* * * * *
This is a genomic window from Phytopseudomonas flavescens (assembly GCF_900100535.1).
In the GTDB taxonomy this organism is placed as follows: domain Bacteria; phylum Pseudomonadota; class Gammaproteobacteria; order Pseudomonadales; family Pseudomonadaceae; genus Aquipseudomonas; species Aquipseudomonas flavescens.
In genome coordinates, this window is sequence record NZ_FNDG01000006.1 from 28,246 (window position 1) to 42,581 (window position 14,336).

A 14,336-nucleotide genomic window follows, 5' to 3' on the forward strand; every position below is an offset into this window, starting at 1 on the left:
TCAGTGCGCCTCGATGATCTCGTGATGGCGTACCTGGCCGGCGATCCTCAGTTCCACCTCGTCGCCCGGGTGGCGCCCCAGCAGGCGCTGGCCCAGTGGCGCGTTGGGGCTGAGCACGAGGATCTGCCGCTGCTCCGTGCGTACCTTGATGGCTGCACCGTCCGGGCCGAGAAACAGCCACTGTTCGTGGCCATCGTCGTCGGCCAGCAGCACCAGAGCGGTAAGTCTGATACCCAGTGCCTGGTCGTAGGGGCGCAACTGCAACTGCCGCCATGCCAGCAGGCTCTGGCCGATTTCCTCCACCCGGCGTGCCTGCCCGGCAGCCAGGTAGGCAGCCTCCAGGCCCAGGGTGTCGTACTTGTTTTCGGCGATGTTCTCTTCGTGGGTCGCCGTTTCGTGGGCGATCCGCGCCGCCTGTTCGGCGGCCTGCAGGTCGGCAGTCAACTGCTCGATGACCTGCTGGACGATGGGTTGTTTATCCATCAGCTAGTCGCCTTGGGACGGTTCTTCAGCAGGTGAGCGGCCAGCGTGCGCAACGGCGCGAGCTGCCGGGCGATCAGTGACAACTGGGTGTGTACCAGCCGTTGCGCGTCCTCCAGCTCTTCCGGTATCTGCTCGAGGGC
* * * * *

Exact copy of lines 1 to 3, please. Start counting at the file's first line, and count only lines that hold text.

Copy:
This is a genomic window from Phytopseudomonas flavescens (assembly GCF_900100535.1).
In the GTDB taxonomy this organism is placed as follows: domain Bacteria; phylum Pseudomonadota; class Gammaproteobacteria; order Pseudomonadales; family Pseudomonadaceae; genus Aquipseudomonas; species Aquipseudomonas flavescens.
In genome coordinates, this window is sequence record NZ_FNDG01000006.1 from 28,246 (window position 1) to 42,581 (window position 14,336).